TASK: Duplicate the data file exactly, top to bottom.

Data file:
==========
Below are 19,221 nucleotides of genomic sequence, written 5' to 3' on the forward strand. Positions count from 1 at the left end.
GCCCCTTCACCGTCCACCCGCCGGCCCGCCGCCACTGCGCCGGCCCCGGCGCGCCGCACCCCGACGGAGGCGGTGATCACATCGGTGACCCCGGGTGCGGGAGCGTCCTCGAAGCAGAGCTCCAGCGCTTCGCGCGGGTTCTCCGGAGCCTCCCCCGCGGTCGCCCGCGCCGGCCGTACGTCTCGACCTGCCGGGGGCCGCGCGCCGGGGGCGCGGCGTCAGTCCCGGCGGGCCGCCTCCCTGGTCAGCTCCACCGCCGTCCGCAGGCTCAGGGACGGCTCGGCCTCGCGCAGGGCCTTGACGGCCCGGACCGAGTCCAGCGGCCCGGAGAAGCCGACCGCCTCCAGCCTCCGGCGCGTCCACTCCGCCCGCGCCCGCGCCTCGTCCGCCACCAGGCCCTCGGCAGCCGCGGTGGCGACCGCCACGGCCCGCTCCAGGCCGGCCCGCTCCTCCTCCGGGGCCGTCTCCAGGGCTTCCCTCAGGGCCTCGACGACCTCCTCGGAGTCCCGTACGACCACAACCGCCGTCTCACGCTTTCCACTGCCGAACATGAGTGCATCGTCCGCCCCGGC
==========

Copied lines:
Below are 19,221 nucleotides of genomic sequence, written 5' to 3' on the forward strand. Positions count from 1 at the left end.
GCCCCTTCACCGTCCACCCGCCGGCCCGCCGCCACTGCGCCGGCCCCGGCGCGCCGCACCCCGACGGAGGCGGTGATCACATCGGTGACCCCGGGTGCGGGAGCGTCCTCGAAGCAGAGCTCCAGCGCTTCGCGCGGGTTCTCCGGAGCCTCCCCCGCGGTCGCCCGCGCCGGCCGTACGTCTCGACCTGCCGGGGGCCGCGCGCCGGGGGCGCGGCGTCAGTCCCGGCGGGCCGCCTCCCTGGTCAGCTCCACCGCCGTCCGCAGGCTCAGGGACGGCTCGGCCTCGCGCAGGGCCTTGACGGCCCGGACCGAGTCCAGCGGCCCGGAGAAGCCGACCGCCTCCAGCCTCCGGCGCGTCCACTCCGCCCGCGCCCGCGCCTCGTCCGCCACCAGGCCCTCGGCAGCCGCGGTGGCGACCGCCACGGCCCGCTCCAGGCCGGCCCGCTCCTCCTCCGGGGCCGTCTCCAGGGCTTCCCTCAGGGCCTCGACGACCTCCTCGGAGTCCCGTACGACCACAACCGCCGTCTCACGCTTTCCACTGCCGAACATGAGTGCATCGTCCGCCCCGGC